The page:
News

Regulatory Strategies for the Third Edition of IEC 60601-1


Posted by mddiadmin on September 1, 2009

When will IEC 60601-1 third edition be mandatory around the globe?


 

STANDARDS

Photo by iSTOCKPHOTO
The third edition of IEC 60601-1 was published in December 2005, but few certification bodies (CB) certificates have actually been issued to this version of the standard and few agency mark projects have been completed around the world.1 There were five CB certificates issued in 2008 and 14 as of May 2009. Many manufacturers have asked safety agencies to conduct gap analysis comparing the second edition with the third edition requirements. Why is it taking so long to get this standard to be used for meeting regulatory requirements around the world? There are still challenges in determining the best approach to implement and use the standard, and there are several questions facing regulators and standards writers, including the following:

 • How should the CB scheme issue certificates to the standard, taking the requirements of ISO 14971 into consideration?2

• Will test labs and national regulators be ready for the shift to the third edition, including the major aspects of essential performance and risk management?
• How is the transition period going to work for countries that issue national versions of 60601-based collateral and particular standards? The national versions need to be updated and published to align with the third edition of IEC 60601-1.

 Answering these questions is a first step toward understanding the finer points of the standard and the path device makers should take. Medical device manufacturers should learn about the standard so that they can decide how to transition from the second to the third edition as smoothly as possible.

Looking Back and Looking Forward 
What is IEC 60601-1?

The IEC 60601-1 standard, “Medical Electrical Equipment—Part 1: General Requirements for Safety,” is the cornerstone document addressing many of the risks associated with electrical medical equipment. Ensuring that a device complies with IEC 60601 can be a complex, multifaceted task.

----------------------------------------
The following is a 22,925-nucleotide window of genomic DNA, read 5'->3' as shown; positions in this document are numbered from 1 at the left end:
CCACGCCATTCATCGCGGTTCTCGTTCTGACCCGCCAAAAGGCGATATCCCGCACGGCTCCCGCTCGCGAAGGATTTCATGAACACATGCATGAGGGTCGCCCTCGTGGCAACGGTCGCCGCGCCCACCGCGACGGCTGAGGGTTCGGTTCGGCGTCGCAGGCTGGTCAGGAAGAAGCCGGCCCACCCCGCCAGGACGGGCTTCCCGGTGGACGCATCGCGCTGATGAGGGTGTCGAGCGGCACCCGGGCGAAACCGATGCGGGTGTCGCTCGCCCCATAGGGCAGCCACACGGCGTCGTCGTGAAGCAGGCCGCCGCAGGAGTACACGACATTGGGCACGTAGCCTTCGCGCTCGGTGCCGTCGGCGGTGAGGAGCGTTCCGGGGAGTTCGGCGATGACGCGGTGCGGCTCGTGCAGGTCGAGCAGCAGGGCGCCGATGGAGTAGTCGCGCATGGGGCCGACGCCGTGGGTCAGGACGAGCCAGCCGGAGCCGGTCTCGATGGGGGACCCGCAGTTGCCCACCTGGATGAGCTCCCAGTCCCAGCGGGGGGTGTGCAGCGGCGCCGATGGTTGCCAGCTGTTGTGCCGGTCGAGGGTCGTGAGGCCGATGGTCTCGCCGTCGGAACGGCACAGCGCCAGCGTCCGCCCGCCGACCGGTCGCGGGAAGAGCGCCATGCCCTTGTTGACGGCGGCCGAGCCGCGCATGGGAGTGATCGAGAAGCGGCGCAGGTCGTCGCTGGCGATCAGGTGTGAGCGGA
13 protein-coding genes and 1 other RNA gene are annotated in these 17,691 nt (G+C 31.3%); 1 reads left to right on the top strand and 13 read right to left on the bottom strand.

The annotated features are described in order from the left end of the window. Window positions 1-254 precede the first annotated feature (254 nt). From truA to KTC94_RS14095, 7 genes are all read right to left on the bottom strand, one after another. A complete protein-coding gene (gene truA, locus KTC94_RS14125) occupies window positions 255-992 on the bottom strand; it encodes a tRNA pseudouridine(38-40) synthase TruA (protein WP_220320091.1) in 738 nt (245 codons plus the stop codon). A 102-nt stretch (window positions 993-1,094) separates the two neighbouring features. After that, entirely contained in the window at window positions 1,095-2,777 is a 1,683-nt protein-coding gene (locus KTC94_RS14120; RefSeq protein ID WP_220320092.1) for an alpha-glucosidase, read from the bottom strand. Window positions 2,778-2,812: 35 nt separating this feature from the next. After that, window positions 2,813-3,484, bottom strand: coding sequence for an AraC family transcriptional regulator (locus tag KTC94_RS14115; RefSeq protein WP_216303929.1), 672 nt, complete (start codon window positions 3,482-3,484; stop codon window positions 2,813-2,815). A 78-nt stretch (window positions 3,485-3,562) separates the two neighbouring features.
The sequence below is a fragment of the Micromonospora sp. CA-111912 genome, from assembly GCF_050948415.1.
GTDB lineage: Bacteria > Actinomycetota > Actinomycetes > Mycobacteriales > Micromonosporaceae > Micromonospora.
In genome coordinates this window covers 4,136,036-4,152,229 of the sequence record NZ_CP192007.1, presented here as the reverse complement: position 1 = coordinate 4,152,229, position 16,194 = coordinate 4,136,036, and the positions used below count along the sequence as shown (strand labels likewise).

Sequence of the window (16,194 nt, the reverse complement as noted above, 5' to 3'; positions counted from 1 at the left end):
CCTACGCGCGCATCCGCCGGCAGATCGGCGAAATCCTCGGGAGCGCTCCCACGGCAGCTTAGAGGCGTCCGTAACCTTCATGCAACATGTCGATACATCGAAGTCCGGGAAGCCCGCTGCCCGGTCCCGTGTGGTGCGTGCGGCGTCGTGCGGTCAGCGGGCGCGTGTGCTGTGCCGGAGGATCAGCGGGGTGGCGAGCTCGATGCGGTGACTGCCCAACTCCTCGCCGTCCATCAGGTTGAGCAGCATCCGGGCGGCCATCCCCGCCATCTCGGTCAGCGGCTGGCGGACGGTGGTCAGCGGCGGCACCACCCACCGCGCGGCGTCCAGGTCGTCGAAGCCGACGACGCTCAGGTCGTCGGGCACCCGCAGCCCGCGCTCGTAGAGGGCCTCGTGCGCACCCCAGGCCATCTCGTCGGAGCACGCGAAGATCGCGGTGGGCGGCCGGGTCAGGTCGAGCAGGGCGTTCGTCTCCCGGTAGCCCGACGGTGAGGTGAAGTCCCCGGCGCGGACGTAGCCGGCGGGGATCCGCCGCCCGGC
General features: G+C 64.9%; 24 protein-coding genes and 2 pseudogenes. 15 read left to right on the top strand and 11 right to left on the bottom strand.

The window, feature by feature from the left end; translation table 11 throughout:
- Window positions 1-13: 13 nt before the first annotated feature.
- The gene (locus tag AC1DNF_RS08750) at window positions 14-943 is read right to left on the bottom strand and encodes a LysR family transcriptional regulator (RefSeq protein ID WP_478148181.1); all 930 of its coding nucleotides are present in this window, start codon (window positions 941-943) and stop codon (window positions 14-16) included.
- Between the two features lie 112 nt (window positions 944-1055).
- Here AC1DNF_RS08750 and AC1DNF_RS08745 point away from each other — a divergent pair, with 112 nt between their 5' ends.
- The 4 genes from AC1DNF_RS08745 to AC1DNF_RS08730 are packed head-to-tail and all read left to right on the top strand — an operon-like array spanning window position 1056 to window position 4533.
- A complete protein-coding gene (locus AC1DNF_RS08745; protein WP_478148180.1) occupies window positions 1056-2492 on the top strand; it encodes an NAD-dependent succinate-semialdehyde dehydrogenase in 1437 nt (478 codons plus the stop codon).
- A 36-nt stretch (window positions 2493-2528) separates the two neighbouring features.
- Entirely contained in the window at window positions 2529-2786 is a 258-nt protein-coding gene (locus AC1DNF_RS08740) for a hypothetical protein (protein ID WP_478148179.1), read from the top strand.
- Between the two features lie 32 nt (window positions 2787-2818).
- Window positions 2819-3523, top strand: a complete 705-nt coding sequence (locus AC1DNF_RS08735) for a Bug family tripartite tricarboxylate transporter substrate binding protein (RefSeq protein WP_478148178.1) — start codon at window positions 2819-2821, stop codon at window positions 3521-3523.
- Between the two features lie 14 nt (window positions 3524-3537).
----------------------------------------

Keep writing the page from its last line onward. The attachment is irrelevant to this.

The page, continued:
To better understand the standard, it helps to talk about its history. IEC and ISO standards development projects typically take 3–5 years. The third edition of IEC 60601-1 took more than 10 years of development before it was actually published. This unusually long development process was partially due to some significant changes to the standard. For example, the internal numbering system of the clauses has been totally redone, so that even those requirements that did not change require effort to find. To that end, a tool was developed, IEC/TR 62348:2006, which helps identify where certain second edition requirements are located in the third edition.3 This free document can be downloaded at the IEC Web store. Two errata sheets called corrigendum were issued.4,5 Also, two interpretation sheets (IS) clarified some of the requirements.6,7 The first says that the third edition does not apply to medical gas pipeline systems. The second clarifies that fire enclosure requirements of subclause 11.3 only apply when “…there is a significant likelihood of fire due to the presence of a source of ignition…and a significant source of fuel.” In most cases, these requirements do not apply to the medical device under test unless the device is intended to operate in an environment containing flammable anesthesia.8

Along with such documents, other work to align collateral standards (i.e., IEC 60601-1-XX) included updating the alarms standard IEC 60601-1-8 to the third edition. Most collateral standards were published based on second edition of IEC 60601-1. Alignment of the collaterals was completed in 2009. And, although not all of the particular standards (i.e., IEC 60601-2-XX) have been aligned with the third edition, it is hoped that the project will be completed by the end of 2009 as well. Any future dates mentioned in this article are estimates based on the most current information available.
 
The second edition of IEC/TR 62354, which details the testing procedures of medical electrical equipment based on third edition of IEC 60601-1, should hopefully be published by the first half of 2010.9 This technical report (a guidance, not a standard) primarily covers the third edition of IEC 60601-1. But it also covers the second edition where appropriate, since many of the test requirements from second edition carry over to the third. IEC/TR 62354 is designed to provide details on how to conduct the tests in 60601-1. The second edition of this guidance document will address the third edition of IEC 60601-1, which was not covered in the original version.
 
Going further into the future, the Amendment 1 (A1) to IEC 60601-1 is estimated to be published by June 2012. More than 150 comments have been collected during the last seven years in anticipation of adding corrections and modifications based on the experience of using this current version. These comments also include changes that didn't get into the published third edition of 60601-1. It is anticipated that a small portion of the particular standards may need to be aligned with IEC 60601-1 + A1 and that those efforts should be completed in 2015.
 
The CB Scheme